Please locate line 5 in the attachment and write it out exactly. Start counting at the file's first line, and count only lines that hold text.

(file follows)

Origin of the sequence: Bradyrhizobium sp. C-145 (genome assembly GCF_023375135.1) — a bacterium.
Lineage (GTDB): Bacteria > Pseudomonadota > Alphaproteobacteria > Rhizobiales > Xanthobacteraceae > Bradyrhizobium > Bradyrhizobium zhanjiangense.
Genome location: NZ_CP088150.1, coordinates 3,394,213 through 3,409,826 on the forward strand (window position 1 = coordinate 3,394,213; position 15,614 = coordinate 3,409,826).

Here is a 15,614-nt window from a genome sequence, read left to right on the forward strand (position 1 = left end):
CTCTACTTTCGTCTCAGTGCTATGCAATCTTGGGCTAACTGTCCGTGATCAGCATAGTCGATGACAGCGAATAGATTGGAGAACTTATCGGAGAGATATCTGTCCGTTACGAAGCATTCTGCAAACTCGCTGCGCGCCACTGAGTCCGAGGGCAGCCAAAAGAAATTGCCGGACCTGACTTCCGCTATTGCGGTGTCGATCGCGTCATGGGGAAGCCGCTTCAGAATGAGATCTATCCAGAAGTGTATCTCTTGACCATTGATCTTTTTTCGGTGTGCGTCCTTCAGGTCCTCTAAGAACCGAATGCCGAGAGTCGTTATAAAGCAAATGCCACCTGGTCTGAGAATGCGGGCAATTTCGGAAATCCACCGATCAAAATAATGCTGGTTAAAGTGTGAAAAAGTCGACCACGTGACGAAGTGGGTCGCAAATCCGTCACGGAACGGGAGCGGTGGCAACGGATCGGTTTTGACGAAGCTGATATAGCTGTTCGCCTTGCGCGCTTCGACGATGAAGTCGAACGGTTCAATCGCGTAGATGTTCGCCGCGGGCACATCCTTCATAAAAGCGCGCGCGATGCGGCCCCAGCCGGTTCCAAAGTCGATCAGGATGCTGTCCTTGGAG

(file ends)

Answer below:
CTCTACTTTCGTCTCAGTGCTATGCAATCTTGGGCTAACTGTCCGTGATCAGCATAGTCGATGACAGCGAATAGATTGGAGAACTTATCGGAGAGATATCTGTCCGTTACGAAGCATTCTGCAAACTCGCTGCGCGCCACTGAGTCCGAGGGCAGCCAAAAGAAATTGCCGGACCTGACTTCCGCTATTGCGGTGTCGATCGCGTCATGGGGAAGCCGCTTCAGAATGAGATCTATCCAGAAGTGTATCTCTTGACCATTGATCTTTTTTCGGTGTGCGTCCTTCAGGTCCTCTAAGAACCGAATGCCGAGAGTCGTTATAAAGCAAATGCCACCTGGTCTGAGAATGCGGGCAATTTCGGAAATCCACCGATCAAAATAATGCTGGTTAAAGTGTGAAAAAGTCGACCACGTGACGAAGTGGGTCGCAAATCCGTCACGGAACGGGAGCGGTGGCAACGGATCGGTTTTGACGAAGCTGATATAGCTGTTCGCCTTGCGCGCTTCGACGATGAAGTCGAACGGTTCAATCGCGTAGATGTTCGCCGCGGGCACATCCTTCATAAAAGCGCGCGCGATGCGGCCCCAGCCGGTTCCAAAGTCGATCAGGATGCTGTCCTTGGAG